This Youth Day, I ponder the minds and hearts of 11-year-olds in Gaza who have already lived through three David and Goliath-esque wars. Forty-three percent of the population in Gaza is below 14 years of age. During Israel’s most recent Gaza onslaught in 2014, 539 children were killed (aged between 10 days and 17 years); 2 956 children were injured; 1 500 children were orphaned; and 54 000 became homeless.
Those that are left to make “homes” amongst the rubble, live in so far as they can survive. As I write, electricity is available for an average of two to three hours per day in Gaza. Youth are forced to study either by candle and torchlight, or they have to get up in the middle of the night to study, when the power comes on. As a result of the power crisis, 35% of the population only have access to water once every four days.
Palestinian young people’s struggle for education and employment in occupied East Jerusalem and the West Bank is somewhat different: in 2015, there were 147 occupation-related attacks on schools, and 143 incidents of denied education, affecting thousands of children. In Hebron, about 4 200 children pass through Israeli military checkpoints on their way to school every day. In 2015, only 41% of Palestinian students were enrolled in the official system in East Jerusalem.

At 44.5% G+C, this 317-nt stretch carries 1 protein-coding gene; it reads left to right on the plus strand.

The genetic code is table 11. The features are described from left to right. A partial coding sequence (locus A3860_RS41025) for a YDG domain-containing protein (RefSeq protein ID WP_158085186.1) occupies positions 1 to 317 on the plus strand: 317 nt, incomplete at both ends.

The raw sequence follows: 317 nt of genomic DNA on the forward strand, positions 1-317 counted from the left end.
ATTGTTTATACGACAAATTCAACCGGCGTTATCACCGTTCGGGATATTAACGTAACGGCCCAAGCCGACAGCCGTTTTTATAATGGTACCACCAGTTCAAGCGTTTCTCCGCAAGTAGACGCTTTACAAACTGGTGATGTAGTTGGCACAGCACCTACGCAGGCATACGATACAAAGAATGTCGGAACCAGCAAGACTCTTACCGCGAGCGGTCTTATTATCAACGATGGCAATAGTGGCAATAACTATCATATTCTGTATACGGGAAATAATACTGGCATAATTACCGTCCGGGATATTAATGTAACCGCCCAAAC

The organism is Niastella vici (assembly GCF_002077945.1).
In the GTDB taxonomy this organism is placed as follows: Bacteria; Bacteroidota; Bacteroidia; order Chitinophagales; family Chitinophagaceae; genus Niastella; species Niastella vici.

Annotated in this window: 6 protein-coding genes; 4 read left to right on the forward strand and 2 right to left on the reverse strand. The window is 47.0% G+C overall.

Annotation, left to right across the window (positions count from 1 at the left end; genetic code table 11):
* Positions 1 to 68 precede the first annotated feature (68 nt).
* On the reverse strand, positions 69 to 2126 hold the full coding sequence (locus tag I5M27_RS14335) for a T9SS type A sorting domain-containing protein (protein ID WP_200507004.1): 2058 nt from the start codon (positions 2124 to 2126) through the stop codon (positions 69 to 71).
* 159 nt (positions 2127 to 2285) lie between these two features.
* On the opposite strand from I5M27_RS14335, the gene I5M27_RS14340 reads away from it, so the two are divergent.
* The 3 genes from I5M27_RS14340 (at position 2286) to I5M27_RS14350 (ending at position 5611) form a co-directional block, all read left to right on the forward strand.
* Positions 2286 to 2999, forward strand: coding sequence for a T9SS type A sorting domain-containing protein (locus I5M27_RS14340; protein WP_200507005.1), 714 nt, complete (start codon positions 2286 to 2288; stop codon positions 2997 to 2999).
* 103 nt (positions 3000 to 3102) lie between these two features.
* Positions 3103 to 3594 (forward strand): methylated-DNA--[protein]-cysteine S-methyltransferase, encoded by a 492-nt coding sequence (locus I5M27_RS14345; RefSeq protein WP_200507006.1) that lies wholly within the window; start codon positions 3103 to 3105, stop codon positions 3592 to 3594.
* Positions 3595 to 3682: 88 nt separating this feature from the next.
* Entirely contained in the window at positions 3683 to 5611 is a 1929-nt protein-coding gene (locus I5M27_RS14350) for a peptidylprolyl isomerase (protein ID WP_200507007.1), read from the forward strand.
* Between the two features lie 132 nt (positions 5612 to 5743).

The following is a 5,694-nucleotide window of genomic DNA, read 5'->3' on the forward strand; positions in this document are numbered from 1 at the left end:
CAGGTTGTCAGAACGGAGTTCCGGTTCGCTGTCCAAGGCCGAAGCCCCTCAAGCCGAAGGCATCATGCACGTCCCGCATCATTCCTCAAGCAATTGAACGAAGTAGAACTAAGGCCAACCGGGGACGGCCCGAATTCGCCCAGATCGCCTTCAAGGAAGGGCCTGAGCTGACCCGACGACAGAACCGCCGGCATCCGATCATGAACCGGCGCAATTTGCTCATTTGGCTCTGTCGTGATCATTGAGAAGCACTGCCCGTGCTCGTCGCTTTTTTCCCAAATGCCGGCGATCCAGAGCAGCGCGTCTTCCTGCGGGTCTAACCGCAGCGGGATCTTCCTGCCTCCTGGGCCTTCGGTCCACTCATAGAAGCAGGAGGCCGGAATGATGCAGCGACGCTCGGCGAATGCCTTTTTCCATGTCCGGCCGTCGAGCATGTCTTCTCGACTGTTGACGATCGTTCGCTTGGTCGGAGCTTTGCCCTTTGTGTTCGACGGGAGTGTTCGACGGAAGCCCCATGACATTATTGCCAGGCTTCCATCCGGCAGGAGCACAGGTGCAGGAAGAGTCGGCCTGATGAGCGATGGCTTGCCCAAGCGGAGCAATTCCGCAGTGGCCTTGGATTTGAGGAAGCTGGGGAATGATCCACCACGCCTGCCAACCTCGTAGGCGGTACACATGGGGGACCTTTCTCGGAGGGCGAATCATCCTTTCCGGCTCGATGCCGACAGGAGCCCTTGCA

Today I grieve for 23-year-old Muna Abu Meizar who says, “If there was no occupation I could visit my friends in Gaza and my family in Jerusalem.” I mourn with 19-year-old Shahd Juba who wishes she could have “the freedom to move from town to town in my own country.” I lament that 26-year-old Jihan Barath’yah’s wish to “build the house of my dreams and go to the beach whenever I want,” will, for the foreseeable future, remain a dream.
I remember a poignant conversation I had with a Palestinian women’s rights activist at the UN Commission on the Status of Women in 2014. She said, “The occupation is patriarchal.” Her words rang true when I was in Palestine – not only because women bear the brunt of this oppression, but also, like the system of patriarchy, the occupation perpetrates and perpetuates full-spectrum oppression – from the invisible, subtle and systemic, to the overtly heinous, brutal and bloody, combining all forms of violence: economic, emotional and physical.
“We feel forgotten by everyone, including the international community,” says Yasser Toshtash, ActionAid Palestine’s Gaza Programme Coordinator, “We cannot escape this crisis.”
This Youth Day let us not forget Palestine. Let us remember the words written on a wall outside Aida Camp: “We cannot live. We are waiting to die.” Let’s not succumb to the flippant charade and expectation of optimism and hope – the situation is a despairing one, wherein lives are made unlivable. We must take an urgent and committed stand as South Africans and as global citizens. Let’s rise and fight for justice and freedom, because this struggle, like all struggles for liberation and equality, is an extension of our own.
Katherine Robinson is the Communications & Campaigns Manager at ActionAid South Africa. Follow ActionAid South Africa (AASA) on Facebook, Twitter and Instagram. AASA is a member of ActionAid International, a global movement of people working together to further human rights and eradicate poverty.
The views expressed in this article are the author’s own and do not necessarily reflect The Daily Vox’s editorial policy.